Correlation between maternal and neonatal urine iodine with thyroid-stimulating hormone (TSH) levels in Srinagarind Hospital, Khon Kaen, Thailand

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Background: Thailand is an endemic area for iodine deficiency disorders (IDD) in Southeast Asia. More than 50% of pregnant women in northeast Thailand have low urine iodine levels. While rising thyroid- stimulating hormone (TSH) levels in neonates are particularly sensitive to IDD.

Objective: To establish the iodine status of postpartum mothers and neonates and its relationship with TSH in Khon Kaen Province.

Materials and Methods: A prospective study was conducted between June and October 2011. Three hundred postpartum mothers and their neonates were enrolled. Urine iodine was collected and measured using a simple microplate method. TSH assay was performed using an immunoradiometric assay. The optimum level of maternal urine iodine including children <2 years was >100 μg/L and neonatal whole blood TSH <5 mU/L (equivalent to serum TSH <11.2 mU/L).

Results: The median postpartum maternal urine iodine was 208.4 μg/L, 29.3% had values <100 μg/L and 42.3% <150 μg/L. The median neonatal urine iodine was 151.0 μg/L with 26.0% having urine iodine levels <100 μg/L and 49.7 % <150 μg/L. The median neonatal whole blood TSH was 4.3 mU/L, 3.0% had TSH >5 mU/L. There was no significant correlation between postpartum maternal urine iodine and neonatal TSH (p = 0.340, r = 0.055), but there was a significant positive correlation between maternal and neonatal urine iodine levels (p = 0.013, r = 0.143), neonatal urine iodine and TSH levels (p = <0.01, r = 0.203).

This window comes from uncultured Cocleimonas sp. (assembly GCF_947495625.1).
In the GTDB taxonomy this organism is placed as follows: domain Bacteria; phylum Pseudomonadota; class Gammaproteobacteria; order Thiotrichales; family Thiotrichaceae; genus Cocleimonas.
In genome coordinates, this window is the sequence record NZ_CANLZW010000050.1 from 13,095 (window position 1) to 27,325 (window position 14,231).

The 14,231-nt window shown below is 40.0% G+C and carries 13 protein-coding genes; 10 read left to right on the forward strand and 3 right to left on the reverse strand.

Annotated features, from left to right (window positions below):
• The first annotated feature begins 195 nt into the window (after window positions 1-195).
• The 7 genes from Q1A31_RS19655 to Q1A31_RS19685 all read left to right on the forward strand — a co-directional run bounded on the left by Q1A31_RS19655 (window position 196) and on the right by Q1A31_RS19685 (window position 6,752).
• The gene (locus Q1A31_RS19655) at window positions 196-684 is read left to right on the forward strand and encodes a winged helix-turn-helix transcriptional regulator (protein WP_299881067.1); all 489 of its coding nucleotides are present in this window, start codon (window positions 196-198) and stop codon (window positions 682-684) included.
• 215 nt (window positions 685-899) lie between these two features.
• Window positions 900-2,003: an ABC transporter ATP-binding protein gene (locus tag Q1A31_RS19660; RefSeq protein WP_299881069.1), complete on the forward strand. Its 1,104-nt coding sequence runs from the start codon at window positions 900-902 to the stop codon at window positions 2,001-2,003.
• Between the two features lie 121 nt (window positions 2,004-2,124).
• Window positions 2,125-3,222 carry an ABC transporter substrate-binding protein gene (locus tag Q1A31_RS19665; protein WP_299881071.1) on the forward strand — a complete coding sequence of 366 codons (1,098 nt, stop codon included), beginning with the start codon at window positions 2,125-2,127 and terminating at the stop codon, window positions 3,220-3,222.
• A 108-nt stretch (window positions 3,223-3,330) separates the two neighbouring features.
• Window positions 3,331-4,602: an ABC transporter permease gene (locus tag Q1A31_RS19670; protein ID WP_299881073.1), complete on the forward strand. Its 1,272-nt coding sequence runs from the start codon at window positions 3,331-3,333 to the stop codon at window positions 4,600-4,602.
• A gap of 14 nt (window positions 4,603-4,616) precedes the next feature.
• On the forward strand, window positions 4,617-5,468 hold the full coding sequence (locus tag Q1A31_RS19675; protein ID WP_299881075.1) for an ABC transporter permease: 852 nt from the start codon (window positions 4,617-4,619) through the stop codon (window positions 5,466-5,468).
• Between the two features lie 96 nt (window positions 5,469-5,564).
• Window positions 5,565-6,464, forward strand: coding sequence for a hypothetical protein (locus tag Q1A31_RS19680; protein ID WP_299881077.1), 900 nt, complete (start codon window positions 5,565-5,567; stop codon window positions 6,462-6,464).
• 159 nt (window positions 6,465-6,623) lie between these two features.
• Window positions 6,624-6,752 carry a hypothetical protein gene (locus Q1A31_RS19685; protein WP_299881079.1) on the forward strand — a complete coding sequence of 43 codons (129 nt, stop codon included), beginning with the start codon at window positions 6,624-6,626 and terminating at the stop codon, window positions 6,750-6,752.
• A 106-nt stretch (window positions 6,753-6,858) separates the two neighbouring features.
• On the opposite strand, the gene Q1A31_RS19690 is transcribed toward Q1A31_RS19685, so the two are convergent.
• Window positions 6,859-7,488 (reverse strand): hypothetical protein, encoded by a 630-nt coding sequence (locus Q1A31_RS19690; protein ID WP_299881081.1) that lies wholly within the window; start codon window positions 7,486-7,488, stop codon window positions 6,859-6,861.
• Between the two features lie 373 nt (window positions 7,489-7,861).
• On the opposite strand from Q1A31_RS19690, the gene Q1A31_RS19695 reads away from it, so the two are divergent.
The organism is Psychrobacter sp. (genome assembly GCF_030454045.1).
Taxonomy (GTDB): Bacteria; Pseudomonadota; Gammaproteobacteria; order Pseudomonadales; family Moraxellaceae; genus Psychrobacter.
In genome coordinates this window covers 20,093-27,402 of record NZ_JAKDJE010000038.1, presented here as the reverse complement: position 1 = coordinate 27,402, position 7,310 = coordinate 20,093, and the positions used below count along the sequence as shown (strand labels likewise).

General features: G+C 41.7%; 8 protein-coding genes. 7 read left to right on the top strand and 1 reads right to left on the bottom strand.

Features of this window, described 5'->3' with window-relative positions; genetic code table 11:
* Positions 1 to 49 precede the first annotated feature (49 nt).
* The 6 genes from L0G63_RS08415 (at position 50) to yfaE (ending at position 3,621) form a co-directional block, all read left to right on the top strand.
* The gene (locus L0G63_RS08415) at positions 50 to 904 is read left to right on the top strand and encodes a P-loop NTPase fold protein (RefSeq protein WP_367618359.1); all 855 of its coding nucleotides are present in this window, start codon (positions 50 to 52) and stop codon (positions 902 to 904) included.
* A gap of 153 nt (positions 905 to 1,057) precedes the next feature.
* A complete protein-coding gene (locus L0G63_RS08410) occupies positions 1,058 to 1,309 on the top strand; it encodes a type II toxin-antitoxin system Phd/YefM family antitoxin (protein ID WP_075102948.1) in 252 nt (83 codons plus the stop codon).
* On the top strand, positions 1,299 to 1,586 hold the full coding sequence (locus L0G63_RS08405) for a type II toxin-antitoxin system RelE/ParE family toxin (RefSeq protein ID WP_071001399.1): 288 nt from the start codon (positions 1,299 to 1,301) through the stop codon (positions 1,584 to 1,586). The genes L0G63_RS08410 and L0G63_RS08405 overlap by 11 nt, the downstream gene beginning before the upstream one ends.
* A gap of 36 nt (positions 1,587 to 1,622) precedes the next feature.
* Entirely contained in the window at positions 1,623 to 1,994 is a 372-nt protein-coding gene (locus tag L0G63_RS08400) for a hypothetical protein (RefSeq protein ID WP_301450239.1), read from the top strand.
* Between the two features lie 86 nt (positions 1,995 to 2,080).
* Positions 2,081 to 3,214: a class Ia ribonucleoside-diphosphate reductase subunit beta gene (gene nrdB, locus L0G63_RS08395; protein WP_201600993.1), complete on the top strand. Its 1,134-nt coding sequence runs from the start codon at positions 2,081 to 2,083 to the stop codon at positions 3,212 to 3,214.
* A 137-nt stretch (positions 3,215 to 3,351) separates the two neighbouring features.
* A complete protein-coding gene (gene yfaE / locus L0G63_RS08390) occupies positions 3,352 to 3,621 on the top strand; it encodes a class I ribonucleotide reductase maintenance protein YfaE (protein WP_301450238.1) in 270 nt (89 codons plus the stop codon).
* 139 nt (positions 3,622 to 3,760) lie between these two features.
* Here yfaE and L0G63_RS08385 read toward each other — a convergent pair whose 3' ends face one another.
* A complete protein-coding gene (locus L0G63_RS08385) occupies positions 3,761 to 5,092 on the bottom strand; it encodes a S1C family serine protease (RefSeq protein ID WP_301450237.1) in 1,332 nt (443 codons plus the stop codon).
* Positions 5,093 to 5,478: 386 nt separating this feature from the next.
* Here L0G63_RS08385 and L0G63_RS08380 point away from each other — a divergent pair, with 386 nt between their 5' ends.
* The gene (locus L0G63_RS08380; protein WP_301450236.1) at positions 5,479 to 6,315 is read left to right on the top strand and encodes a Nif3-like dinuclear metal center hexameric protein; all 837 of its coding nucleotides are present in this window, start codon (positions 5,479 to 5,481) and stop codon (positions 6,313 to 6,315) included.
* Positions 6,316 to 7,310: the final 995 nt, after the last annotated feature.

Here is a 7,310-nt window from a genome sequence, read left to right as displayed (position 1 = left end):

Conclusion: After a national campaign of iodized salt coverage and oral iodine supplement for all pregnant women, there was increasing median maternal and neonatal urine iodine and a weakly positive correlation between maternal and neonatal urine iodine levels, neonatal urine iodine and TSH levels, but no correlation between maternal urine iodine and TSH levels. The prevalence of IDD in pregnant women in northeast Thailand seems to have decreased, but intervention programs needs to be extended to reach populations that still have inadequate iodine intake.

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